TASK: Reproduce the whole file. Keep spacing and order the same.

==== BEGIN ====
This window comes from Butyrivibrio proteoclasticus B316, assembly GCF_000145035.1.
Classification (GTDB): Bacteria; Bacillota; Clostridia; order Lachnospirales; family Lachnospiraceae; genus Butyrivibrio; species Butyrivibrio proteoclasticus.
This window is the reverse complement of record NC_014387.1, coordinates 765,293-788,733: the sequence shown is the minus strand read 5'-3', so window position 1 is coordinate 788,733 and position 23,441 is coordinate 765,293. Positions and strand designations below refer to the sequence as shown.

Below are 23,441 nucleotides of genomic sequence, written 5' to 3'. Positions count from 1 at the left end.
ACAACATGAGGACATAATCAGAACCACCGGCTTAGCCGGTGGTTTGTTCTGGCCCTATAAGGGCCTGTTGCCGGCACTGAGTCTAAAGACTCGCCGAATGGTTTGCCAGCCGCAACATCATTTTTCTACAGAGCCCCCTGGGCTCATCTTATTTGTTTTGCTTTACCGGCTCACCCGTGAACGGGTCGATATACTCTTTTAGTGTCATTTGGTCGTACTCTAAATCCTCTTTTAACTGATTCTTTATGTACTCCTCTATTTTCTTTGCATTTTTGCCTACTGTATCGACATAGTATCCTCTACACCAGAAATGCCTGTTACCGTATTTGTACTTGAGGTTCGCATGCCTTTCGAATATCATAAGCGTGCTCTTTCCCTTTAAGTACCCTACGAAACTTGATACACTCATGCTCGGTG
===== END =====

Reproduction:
This window comes from Butyrivibrio proteoclasticus B316, assembly GCF_000145035.1.
Classification (GTDB): Bacteria; Bacillota; Clostridia; order Lachnospirales; family Lachnospiraceae; genus Butyrivibrio; species Butyrivibrio proteoclasticus.
This window is the reverse complement of record NC_014387.1, coordinates 765,293-788,733: the sequence shown is the minus strand read 5'-3', so window position 1 is coordinate 788,733 and position 23,441 is coordinate 765,293. Positions and strand designations below refer to the sequence as shown.

Below are 23,441 nucleotides of genomic sequence, written 5' to 3'. Positions count from 1 at the left end.
ACAACATGAGGACATAATCAGAACCACCGGCTTAGCCGGTGGTTTGTTCTGGCCCTATAAGGGCCTGTTGCCGGCACTGAGTCTAAAGACTCGCCGAATGGTTTGCCAGCCGCAACATCATTTTTCTACAGAGCCCCCTGGGCTCATCTTATTTGTTTTGCTTTACCGGCTCACCCGTGAACGGGTCGATATACTCTTTTAGTGTCATTTGGTCGTACTCTAAATCCTCTTTTAACTGATTCTTTATGTACTCCTCTATTTTCTTTGCATTTTTGCCTACTGTATCGACATAGTATCCTCTACACCAGAAATGCCTGTTACCGTATTTGTACTTGAGGTTCGCATGCCTTTCGAATATCATAAGCGTGCTCTTTCCCTTTAAGTACCCTACGAAACTTGATACACTCATGCTCGGTG